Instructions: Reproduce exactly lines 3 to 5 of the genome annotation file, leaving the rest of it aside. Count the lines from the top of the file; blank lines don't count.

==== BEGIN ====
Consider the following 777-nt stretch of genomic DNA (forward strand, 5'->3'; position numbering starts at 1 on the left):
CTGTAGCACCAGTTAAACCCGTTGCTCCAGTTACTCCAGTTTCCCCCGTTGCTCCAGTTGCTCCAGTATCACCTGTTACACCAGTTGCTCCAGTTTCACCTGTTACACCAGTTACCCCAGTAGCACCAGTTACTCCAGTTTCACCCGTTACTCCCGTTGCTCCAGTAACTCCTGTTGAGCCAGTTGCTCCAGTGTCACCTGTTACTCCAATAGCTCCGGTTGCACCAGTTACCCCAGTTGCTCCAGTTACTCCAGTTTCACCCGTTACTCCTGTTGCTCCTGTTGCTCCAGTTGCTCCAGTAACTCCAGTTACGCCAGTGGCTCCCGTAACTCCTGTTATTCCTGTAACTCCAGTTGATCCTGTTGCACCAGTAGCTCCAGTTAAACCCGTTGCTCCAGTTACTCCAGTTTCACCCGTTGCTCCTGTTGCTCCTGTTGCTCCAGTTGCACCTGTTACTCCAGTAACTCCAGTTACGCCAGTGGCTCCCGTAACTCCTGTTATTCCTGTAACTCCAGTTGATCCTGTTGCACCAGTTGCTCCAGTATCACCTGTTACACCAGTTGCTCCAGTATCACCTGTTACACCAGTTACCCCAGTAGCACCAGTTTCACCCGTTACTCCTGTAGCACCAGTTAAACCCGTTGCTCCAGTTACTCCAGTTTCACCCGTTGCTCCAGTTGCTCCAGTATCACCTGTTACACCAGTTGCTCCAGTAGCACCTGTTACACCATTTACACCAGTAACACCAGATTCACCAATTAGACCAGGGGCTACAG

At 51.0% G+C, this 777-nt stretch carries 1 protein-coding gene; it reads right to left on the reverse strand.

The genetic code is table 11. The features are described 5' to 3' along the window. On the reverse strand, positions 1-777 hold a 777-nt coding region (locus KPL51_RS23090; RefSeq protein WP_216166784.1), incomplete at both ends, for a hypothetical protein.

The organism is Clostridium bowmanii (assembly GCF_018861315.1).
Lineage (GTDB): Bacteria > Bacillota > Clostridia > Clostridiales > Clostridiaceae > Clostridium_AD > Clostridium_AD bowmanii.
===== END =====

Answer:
At 51.0% G+C, this 777-nt stretch carries 1 protein-coding gene; it reads right to left on the reverse strand.

The genetic code is table 11. The features are described 5' to 3' along the window. On the reverse strand, positions 1-777 hold a 777-nt coding region (locus KPL51_RS23090; RefSeq protein WP_216166784.1), incomplete at both ends, for a hypothetical protein.

The organism is Clostridium bowmanii (assembly GCF_018861315.1).